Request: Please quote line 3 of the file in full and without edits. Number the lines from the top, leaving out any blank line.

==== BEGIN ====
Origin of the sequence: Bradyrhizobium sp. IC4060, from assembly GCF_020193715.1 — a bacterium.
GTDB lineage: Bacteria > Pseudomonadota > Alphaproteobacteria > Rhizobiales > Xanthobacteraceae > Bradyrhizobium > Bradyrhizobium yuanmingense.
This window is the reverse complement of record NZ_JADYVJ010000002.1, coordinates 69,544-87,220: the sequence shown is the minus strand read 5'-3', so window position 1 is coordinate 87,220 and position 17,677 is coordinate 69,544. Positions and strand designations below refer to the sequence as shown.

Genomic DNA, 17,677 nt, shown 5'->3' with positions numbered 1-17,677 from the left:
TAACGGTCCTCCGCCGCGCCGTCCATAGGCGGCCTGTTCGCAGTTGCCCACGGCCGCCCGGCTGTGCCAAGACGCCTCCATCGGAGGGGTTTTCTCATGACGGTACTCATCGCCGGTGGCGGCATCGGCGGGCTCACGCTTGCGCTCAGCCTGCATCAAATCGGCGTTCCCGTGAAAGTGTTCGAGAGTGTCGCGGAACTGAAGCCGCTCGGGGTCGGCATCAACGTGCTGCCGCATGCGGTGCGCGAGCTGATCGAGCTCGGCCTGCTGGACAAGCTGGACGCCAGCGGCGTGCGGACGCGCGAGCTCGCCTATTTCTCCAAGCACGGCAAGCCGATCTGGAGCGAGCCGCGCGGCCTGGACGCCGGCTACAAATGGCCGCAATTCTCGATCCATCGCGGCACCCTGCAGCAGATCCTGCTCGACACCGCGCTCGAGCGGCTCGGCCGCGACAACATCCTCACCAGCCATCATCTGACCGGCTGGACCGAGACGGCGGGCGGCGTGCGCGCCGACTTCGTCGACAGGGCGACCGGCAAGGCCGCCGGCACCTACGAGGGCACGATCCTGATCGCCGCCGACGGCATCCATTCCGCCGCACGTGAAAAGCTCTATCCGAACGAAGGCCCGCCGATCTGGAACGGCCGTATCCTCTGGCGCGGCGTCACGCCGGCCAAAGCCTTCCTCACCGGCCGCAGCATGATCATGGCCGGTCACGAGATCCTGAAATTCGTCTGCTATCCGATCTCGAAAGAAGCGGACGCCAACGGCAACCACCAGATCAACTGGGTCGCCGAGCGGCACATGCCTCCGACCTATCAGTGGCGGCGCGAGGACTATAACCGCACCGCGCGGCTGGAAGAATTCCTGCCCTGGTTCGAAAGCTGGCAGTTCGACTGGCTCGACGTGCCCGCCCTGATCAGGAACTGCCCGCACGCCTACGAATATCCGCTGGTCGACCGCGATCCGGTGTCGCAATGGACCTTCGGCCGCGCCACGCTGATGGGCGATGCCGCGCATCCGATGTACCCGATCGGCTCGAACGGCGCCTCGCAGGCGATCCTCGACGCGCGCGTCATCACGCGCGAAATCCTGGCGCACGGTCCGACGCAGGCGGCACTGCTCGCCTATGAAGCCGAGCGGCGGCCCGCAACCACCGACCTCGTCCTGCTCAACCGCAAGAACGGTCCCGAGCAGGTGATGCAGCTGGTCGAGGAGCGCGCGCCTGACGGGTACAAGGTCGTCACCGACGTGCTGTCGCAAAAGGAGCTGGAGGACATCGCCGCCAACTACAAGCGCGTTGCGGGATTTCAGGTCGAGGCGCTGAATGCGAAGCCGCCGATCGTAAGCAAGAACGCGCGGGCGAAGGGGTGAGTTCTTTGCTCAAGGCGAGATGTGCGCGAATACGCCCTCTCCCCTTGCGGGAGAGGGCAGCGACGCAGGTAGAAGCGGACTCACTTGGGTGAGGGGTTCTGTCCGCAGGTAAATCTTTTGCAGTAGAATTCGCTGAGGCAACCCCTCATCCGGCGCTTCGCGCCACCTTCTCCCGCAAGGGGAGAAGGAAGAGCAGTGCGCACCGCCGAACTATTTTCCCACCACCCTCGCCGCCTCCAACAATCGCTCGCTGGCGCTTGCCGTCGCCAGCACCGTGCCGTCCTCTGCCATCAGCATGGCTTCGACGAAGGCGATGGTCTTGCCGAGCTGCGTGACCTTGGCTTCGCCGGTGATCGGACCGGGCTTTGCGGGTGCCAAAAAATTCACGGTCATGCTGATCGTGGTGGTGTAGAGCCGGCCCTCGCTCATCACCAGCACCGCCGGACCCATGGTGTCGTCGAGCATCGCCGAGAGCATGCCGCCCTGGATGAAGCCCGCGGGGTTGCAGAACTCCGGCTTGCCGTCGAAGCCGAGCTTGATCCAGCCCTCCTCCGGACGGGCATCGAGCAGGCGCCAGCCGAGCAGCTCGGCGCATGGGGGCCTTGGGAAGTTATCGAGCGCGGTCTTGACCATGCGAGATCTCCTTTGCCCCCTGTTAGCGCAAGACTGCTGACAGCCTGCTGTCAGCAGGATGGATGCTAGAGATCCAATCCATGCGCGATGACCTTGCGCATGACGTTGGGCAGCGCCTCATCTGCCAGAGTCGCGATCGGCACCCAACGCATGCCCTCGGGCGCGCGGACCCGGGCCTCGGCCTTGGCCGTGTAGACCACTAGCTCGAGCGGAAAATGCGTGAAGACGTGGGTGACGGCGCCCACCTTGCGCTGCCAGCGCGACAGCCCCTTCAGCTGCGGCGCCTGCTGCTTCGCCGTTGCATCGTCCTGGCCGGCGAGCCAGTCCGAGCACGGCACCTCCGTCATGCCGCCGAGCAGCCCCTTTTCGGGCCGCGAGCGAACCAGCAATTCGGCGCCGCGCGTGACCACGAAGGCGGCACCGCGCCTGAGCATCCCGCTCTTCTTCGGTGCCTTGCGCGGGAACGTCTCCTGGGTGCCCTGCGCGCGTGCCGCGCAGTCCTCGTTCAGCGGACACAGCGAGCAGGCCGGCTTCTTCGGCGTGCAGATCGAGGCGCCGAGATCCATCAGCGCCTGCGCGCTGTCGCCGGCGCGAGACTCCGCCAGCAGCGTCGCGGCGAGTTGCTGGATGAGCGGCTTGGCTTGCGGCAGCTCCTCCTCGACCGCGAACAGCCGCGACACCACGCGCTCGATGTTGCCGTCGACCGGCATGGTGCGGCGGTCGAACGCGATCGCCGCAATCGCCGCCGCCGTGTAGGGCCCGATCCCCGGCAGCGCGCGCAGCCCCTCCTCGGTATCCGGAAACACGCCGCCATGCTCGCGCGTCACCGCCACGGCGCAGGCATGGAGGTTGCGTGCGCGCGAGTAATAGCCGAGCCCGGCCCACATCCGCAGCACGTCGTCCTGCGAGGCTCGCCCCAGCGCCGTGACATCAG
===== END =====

This window is the reverse complement of record NZ_JADYVJ010000002.1, coordinates 69,544-87,220: the sequence shown is the minus strand read 5'-3', so window position 1 is coordinate 87,220 and position 17,677 is coordinate 69,544. Positions and strand designations below refer to the sequence as shown.